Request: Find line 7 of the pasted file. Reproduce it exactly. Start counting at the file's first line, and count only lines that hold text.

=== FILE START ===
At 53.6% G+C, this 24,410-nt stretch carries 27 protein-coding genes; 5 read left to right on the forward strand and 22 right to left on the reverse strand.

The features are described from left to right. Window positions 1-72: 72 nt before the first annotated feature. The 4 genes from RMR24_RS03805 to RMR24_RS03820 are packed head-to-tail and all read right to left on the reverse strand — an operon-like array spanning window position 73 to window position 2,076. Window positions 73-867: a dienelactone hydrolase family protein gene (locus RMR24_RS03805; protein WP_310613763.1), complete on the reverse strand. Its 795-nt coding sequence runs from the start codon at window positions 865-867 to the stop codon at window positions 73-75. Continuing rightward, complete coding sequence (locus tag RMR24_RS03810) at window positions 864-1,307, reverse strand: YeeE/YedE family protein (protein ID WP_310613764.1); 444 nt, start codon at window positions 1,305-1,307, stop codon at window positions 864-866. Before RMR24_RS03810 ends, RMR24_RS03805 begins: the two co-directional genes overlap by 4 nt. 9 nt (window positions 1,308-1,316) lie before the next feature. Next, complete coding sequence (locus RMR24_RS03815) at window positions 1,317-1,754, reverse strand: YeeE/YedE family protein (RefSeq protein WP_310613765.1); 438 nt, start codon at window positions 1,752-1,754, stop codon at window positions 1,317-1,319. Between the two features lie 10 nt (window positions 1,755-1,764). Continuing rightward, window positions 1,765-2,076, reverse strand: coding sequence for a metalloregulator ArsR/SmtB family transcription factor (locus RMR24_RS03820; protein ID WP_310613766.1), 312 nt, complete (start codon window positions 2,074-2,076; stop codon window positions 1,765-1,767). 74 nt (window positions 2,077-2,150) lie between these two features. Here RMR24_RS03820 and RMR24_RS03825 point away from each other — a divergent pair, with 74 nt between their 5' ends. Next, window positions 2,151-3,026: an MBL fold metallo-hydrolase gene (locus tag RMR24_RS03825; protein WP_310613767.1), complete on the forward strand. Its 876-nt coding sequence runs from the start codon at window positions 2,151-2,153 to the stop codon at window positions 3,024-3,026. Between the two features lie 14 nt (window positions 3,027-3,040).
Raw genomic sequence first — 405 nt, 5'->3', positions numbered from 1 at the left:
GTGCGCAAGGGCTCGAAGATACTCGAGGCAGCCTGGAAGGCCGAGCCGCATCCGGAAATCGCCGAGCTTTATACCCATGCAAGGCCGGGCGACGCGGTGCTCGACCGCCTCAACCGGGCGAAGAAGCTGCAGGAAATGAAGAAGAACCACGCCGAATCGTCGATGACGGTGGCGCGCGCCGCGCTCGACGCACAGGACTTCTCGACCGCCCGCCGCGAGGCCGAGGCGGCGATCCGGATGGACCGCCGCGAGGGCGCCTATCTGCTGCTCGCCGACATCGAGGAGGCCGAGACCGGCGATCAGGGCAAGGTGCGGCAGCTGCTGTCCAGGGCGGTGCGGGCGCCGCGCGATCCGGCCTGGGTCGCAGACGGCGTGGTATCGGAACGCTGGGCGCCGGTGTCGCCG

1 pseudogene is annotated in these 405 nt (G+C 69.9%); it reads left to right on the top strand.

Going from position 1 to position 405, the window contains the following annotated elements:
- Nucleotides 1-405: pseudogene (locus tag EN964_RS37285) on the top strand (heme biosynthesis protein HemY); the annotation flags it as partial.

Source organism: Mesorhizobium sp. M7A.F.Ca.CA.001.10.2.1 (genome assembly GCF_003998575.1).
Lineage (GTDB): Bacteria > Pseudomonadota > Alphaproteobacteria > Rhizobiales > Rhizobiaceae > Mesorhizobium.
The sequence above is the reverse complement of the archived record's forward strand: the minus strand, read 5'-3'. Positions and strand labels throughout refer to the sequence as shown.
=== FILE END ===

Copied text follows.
- Nucleotides 1-405: pseudogene (locus tag EN964_RS37285) on the top strand (heme biosynthesis protein HemY); the annotation flags it as partial.